Eutopia Homes acquires brownfield site for £70m regeneration scheme

Eutopia Homes has purchased an eight-acre brownfield site in central Gloucester for a £70m residential-led regeneration project.

The acquisition marks Eutopia Homes’ third purchase from Network Rail, following previous transactions for Exmouth Junction in Exeter. 

The deal was funded by Chenavari Investment Managers, Eutopia Homes’ fifth unconditional transaction with the company.

The brownfield developer has secured a draft allocation in the latest Gloucester Local plan review for a minimum of 300 homes on the site.

It is also planning on bringing forward proposals early next year for the delivery of a mixture of single-family homes for rent, alongside city centre apartments.

“We are excited to bring forward this complicated brownfield site for a new balanced community of homes for sale and rent,” said Scott Hammond, founder and CEO of Eutopia Homes.

“Recent investment by the University of Gloucester for the acquisition of the old Debenhams store for a new campus, along with the City Council's recent investment in driving a new cyber hub for the UK in close proximity to Gloucester Council’s HQ, will bring more employment to the City which, in turn, will drive up the demand for high-quality housing.”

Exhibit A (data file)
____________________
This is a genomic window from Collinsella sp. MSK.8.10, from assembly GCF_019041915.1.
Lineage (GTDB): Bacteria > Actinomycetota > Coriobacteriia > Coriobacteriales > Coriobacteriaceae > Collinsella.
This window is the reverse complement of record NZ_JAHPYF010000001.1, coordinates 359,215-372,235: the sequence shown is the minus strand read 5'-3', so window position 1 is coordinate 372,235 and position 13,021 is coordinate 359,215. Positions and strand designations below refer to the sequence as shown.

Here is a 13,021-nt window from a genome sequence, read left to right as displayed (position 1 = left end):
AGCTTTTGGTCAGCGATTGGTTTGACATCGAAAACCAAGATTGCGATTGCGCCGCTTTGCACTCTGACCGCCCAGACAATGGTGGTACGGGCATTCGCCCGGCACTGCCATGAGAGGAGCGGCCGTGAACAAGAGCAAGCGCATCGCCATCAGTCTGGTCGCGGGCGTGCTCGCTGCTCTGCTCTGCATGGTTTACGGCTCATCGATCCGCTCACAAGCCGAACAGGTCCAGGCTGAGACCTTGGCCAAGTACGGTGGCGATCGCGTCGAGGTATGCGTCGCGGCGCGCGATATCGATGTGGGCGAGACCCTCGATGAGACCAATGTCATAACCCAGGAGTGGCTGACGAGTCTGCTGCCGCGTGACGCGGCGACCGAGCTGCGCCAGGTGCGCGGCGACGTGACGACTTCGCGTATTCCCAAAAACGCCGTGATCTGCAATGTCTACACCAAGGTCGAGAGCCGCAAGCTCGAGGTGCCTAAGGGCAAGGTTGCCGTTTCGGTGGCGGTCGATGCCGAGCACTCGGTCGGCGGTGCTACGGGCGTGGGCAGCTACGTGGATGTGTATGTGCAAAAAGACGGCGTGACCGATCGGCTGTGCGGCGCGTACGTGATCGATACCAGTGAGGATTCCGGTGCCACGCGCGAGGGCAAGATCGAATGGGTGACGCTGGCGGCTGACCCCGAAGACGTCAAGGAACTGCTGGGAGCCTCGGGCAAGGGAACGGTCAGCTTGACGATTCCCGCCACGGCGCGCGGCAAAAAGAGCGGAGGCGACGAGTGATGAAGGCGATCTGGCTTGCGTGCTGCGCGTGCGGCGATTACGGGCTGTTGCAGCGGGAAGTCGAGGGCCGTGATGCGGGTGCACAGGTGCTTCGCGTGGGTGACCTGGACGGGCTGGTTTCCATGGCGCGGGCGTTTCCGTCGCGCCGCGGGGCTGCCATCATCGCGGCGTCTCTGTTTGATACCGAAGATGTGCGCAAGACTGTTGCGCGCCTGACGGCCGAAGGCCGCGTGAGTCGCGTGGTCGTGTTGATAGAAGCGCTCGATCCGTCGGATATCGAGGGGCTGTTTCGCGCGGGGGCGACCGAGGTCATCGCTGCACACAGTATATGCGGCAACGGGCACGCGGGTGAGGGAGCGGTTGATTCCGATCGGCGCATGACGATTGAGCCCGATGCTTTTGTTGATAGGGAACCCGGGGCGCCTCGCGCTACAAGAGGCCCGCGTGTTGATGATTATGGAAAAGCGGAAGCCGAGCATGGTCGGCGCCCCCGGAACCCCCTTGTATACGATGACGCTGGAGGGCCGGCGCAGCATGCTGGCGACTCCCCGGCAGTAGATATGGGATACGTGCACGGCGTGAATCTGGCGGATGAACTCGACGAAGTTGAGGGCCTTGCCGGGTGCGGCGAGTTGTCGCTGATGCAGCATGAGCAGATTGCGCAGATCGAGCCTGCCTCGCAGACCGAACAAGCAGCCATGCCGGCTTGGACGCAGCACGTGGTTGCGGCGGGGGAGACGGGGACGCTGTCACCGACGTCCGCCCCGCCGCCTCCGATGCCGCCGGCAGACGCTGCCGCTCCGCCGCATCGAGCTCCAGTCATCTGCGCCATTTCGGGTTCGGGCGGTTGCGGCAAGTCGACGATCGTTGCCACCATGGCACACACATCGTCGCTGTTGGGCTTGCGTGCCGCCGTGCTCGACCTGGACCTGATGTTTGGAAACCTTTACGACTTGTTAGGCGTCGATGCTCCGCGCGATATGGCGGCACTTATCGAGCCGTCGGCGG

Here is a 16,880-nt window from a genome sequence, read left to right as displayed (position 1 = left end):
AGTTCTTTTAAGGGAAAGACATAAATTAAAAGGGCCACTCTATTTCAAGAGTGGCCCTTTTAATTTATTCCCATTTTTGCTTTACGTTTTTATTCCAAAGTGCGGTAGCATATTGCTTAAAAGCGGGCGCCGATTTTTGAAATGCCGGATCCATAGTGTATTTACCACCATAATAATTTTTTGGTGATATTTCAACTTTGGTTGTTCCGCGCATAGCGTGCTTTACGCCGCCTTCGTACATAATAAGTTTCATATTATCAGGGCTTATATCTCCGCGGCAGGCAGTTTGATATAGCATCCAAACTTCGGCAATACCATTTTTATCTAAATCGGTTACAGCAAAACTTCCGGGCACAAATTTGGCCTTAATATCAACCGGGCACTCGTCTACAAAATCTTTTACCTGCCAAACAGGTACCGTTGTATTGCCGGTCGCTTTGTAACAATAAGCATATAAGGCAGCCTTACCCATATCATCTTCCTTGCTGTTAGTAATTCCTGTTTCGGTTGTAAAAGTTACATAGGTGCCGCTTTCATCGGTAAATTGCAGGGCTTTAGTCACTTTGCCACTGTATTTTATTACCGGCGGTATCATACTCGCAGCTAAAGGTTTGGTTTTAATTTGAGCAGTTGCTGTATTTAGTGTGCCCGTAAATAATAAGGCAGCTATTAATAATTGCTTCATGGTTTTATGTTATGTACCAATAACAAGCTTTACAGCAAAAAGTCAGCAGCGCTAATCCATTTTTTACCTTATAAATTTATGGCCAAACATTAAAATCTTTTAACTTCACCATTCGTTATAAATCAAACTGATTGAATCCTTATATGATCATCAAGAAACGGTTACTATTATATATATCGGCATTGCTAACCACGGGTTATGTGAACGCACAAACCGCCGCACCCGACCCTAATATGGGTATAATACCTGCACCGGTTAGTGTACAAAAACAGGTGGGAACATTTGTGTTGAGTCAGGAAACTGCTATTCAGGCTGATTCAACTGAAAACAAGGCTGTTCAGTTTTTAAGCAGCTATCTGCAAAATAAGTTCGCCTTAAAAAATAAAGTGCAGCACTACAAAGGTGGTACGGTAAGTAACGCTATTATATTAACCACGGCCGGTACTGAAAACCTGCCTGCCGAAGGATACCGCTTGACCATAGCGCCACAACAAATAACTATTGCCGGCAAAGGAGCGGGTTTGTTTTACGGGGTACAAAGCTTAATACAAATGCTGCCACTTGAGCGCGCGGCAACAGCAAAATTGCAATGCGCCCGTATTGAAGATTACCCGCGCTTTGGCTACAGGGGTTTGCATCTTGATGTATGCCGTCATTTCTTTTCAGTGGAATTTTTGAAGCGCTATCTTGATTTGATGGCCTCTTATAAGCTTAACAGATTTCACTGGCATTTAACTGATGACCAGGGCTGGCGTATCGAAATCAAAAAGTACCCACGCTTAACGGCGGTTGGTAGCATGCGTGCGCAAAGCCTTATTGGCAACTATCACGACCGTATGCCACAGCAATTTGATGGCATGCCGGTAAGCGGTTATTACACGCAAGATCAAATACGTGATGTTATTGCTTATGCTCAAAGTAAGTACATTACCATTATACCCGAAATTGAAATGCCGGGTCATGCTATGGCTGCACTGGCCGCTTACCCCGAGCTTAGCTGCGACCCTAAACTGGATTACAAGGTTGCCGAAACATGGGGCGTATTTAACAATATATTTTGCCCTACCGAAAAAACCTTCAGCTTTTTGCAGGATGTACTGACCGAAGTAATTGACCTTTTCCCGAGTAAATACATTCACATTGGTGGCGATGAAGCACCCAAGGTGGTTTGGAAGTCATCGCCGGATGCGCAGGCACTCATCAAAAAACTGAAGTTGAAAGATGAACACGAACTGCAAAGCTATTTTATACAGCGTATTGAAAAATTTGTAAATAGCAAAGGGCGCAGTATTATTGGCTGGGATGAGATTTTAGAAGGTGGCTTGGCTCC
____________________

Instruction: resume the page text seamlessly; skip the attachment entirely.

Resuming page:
Cristian Postans, managing director at Chenavari Investment Managers, added that the company was delighted to be supporting Eutopia Homes on the Gloucester deal. 

“The UK multifamily sector is a key area of focus for Chenavari and, together with best-in-class investment partners like Eutopia Homes, we continue to back deals with strong underlying fundamentals in locations with favourable supply-and-demand dynamics such as Gloucester."

The developers’ scheme has been designed to cater to the city’s growing workforce by providing housing for both rent and sale that is well designed, high quality and accessibly priced.

Since Eutopia Homes was launched in 2017, it has secured a £365m pipeline of mid-market homes for rent and sale in core regional cities. 

Pictured: Architect’s drawing of the Gloucester regeneration scheme, by Darling Associates

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